The Utah Charter School Board has reversed its decision to close Beehive Science & Technology Academy in Holladay.
In April, the board pointed to struggling finances as a reason to revoke Beehive's charter. It was the first time in the board's six-year history it had decided to shut down an operational school.
Afterward, Beehive's administration complained the decision was based on outdated financial reports without an opportunity to update state officials.
On Thursday, the charter board had an informational hearing with the school. The board voted to keep the academy open but on probation.
The board plans to discuss the terms of Beehive's probation on July 15.
"Beehive is pleased with the Charter School Board's decision to affirm Beehive's charter," Principal Murat Biyik said via e-mail on Thursday. "We are excited and confident that our faculty and our students and their families will work to make the 2010-2011 school year the best yet."
Founded by a group of Turkish-American scholars, Beehive serves 199 students in grades 7 through 12, with a science and technology focus.
Last fall, the charter board, after a months-long investigation, cleared Beehive of allegations the public school existed to advance and promote Islamic beliefs but flagged it for poor financial management. In February, the five-year-old school first was placed on probation due to the financial concerns.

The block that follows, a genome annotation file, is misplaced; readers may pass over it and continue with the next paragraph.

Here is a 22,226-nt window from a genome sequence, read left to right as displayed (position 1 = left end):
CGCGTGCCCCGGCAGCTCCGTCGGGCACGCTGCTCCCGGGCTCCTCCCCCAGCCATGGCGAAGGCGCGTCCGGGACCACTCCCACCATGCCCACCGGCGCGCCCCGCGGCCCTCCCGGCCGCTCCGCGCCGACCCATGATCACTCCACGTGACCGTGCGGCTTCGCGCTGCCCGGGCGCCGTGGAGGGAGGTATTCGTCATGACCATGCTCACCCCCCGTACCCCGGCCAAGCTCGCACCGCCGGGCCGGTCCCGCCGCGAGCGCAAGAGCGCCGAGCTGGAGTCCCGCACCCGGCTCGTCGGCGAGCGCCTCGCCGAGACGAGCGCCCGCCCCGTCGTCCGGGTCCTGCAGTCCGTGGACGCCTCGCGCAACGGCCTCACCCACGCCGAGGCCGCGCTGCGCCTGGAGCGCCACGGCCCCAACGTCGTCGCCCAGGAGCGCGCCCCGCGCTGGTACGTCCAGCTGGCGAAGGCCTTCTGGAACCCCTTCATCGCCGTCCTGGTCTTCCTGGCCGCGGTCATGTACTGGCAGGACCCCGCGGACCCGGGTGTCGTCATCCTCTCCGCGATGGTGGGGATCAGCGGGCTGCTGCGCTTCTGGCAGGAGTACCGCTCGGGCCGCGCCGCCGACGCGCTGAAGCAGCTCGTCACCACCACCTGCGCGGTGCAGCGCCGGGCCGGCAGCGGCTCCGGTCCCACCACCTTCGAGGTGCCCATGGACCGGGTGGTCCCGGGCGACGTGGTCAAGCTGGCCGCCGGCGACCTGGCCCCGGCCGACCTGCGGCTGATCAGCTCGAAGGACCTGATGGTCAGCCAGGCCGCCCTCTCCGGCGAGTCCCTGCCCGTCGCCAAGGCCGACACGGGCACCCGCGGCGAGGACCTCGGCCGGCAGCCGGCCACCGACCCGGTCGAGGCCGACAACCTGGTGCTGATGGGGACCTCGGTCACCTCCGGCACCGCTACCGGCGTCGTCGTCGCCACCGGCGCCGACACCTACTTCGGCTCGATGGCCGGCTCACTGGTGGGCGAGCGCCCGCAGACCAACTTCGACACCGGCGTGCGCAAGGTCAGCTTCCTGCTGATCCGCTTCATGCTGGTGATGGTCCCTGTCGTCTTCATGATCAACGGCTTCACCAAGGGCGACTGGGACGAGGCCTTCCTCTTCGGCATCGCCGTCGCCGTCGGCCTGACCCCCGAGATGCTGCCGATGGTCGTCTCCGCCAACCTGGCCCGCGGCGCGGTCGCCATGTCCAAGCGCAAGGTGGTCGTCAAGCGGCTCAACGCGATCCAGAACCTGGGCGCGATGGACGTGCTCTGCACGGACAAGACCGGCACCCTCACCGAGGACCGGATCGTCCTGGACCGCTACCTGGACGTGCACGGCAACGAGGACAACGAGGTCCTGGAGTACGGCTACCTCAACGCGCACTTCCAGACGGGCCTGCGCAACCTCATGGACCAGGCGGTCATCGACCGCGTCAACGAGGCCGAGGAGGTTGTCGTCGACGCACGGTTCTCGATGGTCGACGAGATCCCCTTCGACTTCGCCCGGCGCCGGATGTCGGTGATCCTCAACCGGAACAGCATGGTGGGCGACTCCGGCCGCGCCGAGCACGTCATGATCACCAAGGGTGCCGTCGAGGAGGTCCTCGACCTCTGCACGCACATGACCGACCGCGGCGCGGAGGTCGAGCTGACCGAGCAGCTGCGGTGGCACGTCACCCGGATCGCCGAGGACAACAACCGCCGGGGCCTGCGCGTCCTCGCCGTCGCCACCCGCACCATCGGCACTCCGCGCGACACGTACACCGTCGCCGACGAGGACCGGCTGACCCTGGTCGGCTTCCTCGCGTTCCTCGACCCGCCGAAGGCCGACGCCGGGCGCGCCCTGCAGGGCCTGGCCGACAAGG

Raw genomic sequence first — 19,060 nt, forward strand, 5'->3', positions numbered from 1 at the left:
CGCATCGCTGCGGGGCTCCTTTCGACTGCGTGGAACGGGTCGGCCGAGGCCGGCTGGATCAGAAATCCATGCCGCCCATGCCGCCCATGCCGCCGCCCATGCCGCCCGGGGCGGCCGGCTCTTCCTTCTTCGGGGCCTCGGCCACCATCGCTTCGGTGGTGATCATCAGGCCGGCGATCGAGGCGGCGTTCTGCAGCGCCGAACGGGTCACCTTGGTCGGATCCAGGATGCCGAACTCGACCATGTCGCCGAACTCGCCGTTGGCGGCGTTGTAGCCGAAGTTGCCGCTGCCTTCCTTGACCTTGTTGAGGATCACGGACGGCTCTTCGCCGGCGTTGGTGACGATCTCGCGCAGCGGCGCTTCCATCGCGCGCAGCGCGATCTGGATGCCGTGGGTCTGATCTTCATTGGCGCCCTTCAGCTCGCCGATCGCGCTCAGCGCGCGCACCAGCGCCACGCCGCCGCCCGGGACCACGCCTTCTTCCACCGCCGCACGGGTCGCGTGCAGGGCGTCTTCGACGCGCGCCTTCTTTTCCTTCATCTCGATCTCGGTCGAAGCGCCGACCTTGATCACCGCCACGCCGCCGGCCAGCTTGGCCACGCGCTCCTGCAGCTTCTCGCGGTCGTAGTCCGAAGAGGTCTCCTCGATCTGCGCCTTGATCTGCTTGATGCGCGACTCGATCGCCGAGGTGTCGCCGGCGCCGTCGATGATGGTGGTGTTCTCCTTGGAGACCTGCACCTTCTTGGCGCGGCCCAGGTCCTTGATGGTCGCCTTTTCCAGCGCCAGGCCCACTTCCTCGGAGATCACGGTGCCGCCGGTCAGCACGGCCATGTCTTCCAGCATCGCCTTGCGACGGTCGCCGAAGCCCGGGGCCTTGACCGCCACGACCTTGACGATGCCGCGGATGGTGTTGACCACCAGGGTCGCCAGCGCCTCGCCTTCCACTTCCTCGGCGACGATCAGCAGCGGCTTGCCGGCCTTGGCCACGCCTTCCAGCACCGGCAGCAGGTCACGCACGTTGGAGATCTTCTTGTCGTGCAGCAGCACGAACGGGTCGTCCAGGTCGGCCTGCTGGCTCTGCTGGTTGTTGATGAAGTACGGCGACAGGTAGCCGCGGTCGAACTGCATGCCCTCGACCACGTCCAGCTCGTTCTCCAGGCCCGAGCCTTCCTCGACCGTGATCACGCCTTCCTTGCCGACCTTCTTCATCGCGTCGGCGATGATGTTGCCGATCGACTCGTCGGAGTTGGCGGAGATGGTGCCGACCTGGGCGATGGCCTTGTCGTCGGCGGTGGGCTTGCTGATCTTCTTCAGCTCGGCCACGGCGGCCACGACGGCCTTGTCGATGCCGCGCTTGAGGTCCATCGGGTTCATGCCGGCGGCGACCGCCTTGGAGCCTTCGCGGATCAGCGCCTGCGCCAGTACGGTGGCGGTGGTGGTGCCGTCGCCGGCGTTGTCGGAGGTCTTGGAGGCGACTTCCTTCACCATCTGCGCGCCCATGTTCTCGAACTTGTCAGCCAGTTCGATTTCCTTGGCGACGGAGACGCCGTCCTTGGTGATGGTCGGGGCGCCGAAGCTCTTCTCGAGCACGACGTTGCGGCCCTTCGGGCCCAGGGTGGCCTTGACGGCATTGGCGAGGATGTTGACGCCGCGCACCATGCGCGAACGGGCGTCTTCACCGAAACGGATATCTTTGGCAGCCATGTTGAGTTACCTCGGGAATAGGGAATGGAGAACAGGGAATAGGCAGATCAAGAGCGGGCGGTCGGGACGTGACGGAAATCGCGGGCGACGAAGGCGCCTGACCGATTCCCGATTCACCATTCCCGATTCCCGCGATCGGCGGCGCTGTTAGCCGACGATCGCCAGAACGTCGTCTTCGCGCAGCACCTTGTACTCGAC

The public charter school, which receives state funds on a per pupil basis, could be on better financial footing if it reached its capacity of 250 students, the charter board said. The board also has pointed to an expensive lease agreement for the school's building as reason for concern.
Beehive renegotiated the lease this year, saving $10,000 a month, according to Biyik. The school also plans to add portable classrooms to the campus to increase capacity by 100 students.
Leah Anderson, a parent of a seventh-grader at Beehive, said she thinks the school has been "unfairly targeted."
The school, which has a good academic record, has been a good fit for her son, C.P., she said. He dreams of being an aeronautical engineer and transferred to Beehive from a private school.
"He gets to do a lot of extra math stuff and science," she said. "The teachers have been fantastic."
Probation » Beehive Science & Technology Academy will discuss the terms of its probation with the Utah Charter School Board on July 15. The school is allowed to open for the 2010-11 school year.